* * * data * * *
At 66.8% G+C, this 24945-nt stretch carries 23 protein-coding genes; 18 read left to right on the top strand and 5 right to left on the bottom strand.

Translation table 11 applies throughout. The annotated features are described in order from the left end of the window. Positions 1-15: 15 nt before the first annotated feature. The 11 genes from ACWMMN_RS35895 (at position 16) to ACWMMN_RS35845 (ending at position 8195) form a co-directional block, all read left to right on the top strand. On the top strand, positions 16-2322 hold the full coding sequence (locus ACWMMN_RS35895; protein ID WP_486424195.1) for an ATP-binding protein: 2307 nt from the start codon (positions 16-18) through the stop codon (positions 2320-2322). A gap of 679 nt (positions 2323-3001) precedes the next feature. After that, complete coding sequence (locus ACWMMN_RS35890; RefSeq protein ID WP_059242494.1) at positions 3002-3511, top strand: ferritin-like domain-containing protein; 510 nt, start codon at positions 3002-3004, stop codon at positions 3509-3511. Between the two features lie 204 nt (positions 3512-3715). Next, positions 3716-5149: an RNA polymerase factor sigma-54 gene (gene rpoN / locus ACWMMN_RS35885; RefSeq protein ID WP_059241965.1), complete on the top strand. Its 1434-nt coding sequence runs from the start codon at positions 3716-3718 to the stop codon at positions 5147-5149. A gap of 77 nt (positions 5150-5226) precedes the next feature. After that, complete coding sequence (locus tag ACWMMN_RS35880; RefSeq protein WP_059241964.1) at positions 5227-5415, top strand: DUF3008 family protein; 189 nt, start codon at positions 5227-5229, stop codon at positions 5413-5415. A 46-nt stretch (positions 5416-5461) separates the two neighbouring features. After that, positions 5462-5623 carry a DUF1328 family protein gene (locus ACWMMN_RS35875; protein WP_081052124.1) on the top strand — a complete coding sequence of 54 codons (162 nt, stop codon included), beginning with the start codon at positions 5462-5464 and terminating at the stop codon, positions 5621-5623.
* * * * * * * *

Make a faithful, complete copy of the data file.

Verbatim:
At 66.8% G+C, this 24945-nt stretch carries 23 protein-coding genes; 18 read left to right on the top strand and 5 right to left on the bottom strand.

Translation table 11 applies throughout. The annotated features are described in order from the left end of the window. Positions 1-15: 15 nt before the first annotated feature. The 11 genes from ACWMMN_RS35895 (at position 16) to ACWMMN_RS35845 (ending at position 8195) form a co-directional block, all read left to right on the top strand. On the top strand, positions 16-2322 hold the full coding sequence (locus ACWMMN_RS35895; protein ID WP_486424195.1) for an ATP-binding protein: 2307 nt from the start codon (positions 16-18) through the stop codon (positions 2320-2322). A gap of 679 nt (positions 2323-3001) precedes the next feature. After that, complete coding sequence (locus ACWMMN_RS35890; RefSeq protein ID WP_059242494.1) at positions 3002-3511, top strand: ferritin-like domain-containing protein; 510 nt, start codon at positions 3002-3004, stop codon at positions 3509-3511. Between the two features lie 204 nt (positions 3512-3715). Next, positions 3716-5149: an RNA polymerase factor sigma-54 gene (gene rpoN / locus ACWMMN_RS35885; RefSeq protein ID WP_059241965.1), complete on the top strand. Its 1434-nt coding sequence runs from the start codon at positions 3716-3718 to the stop codon at positions 5147-5149. A gap of 77 nt (positions 5150-5226) precedes the next feature. After that, complete coding sequence (locus tag ACWMMN_RS35880; RefSeq protein WP_059241964.1) at positions 5227-5415, top strand: DUF3008 family protein; 189 nt, start codon at positions 5227-5229, stop codon at positions 5413-5415. A 46-nt stretch (positions 5416-5461) separates the two neighbouring features. After that, positions 5462-5623 carry a DUF1328 family protein gene (locus ACWMMN_RS35875; protein WP_081052124.1) on the top strand — a complete coding sequence of 54 codons (162 nt, stop codon included), beginning with the start codon at positions 5462-5464 and terminating at the stop codon, positions 5621-5623.